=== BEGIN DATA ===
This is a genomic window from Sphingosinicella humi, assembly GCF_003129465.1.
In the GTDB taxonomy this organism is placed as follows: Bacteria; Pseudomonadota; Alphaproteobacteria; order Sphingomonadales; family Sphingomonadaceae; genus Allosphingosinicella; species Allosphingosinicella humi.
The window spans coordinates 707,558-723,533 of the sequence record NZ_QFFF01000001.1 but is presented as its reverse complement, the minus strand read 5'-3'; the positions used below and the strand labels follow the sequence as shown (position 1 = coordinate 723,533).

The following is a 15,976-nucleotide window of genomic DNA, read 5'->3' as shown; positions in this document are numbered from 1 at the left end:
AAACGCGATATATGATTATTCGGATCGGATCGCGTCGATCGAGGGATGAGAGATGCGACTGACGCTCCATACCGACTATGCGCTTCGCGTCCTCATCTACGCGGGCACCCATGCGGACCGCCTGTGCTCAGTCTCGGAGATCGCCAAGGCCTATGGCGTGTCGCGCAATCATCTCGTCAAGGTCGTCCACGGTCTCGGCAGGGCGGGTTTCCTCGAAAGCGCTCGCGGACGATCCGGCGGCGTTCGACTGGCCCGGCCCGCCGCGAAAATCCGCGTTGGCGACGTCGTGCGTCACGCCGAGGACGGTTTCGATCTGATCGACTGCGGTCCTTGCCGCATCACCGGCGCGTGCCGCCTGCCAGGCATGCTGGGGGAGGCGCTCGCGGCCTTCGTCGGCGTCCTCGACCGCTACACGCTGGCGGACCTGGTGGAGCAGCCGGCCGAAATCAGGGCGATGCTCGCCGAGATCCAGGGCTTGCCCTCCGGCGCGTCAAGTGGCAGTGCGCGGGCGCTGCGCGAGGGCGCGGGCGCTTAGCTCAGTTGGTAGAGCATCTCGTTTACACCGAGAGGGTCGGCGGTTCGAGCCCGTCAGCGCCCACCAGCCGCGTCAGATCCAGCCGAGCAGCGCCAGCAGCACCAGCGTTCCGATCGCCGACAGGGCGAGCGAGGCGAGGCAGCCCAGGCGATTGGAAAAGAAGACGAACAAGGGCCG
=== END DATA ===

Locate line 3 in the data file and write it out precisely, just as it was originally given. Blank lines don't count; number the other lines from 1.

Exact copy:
The window spans coordinates 707,558-723,533 of the sequence record NZ_QFFF01000001.1 but is presented as its reverse complement, the minus strand read 5'-3'; the positions used below and the strand labels follow the sequence as shown (position 1 = coordinate 723,533).